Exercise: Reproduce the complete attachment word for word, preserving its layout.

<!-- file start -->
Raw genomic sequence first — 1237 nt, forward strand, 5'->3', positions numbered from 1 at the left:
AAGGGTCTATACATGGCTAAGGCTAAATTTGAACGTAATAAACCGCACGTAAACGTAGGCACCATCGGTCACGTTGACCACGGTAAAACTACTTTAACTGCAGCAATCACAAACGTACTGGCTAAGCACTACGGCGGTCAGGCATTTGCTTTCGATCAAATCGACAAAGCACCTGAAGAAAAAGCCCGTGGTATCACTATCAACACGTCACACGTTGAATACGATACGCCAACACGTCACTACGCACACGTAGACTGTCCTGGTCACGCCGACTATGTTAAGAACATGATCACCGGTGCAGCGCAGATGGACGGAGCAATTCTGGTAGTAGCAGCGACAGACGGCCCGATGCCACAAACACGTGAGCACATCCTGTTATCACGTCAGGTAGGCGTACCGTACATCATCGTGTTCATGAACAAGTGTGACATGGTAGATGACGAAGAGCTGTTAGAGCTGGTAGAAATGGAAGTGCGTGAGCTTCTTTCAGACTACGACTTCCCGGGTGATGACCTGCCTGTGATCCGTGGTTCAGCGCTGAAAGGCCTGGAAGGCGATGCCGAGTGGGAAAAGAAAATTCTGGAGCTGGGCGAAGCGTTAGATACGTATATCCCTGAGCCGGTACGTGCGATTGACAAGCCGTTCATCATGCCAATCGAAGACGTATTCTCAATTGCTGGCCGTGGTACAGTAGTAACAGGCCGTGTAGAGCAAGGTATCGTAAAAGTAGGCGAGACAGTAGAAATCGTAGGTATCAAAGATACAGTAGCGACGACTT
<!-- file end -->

Raw genomic sequence first — 1237 nt, forward strand, 5'->3', positions numbered from 1 at the left:
AAGGGTCTATACATGGCTAAGGCTAAATTTGAACGTAATAAACCGCACGTAAACGTAGGCACCATCGGTCACGTTGACCACGGTAAAACTACTTTAACTGCAGCAATCACAAACGTACTGGCTAAGCACTACGGCGGTCAGGCATTTGCTTTCGATCAAATCGACAAAGCACCTGAAGAAAAAGCCCGTGGTATCACTATCAACACGTCACACGTTGAATACGATACGCCAACACGTCACTACGCACACGTAGACTGTCCTGGTCACGCCGACTATGTTAAGAACATGATCACCGGTGCAGCGCAGATGGACGGAGCAATTCTGGTAGTAGCAGCGACAGACGGCCCGATGCCACAAACACGTGAGCACATCCTGTTATCACGTCAGGTAGGCGTACCGTACATCATCGTGTTCATGAACAAGTGTGACATGGTAGATGACGAAGAGCTGTTAGAGCTGGTAGAAATGGAAGTGCGTGAGCTTCTTTCAGACTACGACTTCCCGGGTGATGACCTGCCTGTGATCCGTGGTTCAGCGCTGAAAGGCCTGGAAGGCGATGCCGAGTGGGAAAAGAAAATTCTGGAGCTGGGCGAAGCGTTAGATACGTATATCCCTGAGCCGGTACGTGCGATTGACAAGCCGTTCATCATGCCAATCGAAGACGTATTCTCAATTGCTGGCCGTGGTACAGTAGTAACAGGCCGTGTAGAGCAAGGTATCGTAAAAGTAGGCGAGACAGTAGAAATCGTAGGTATCAAAGATACAGTAGCGACGACTT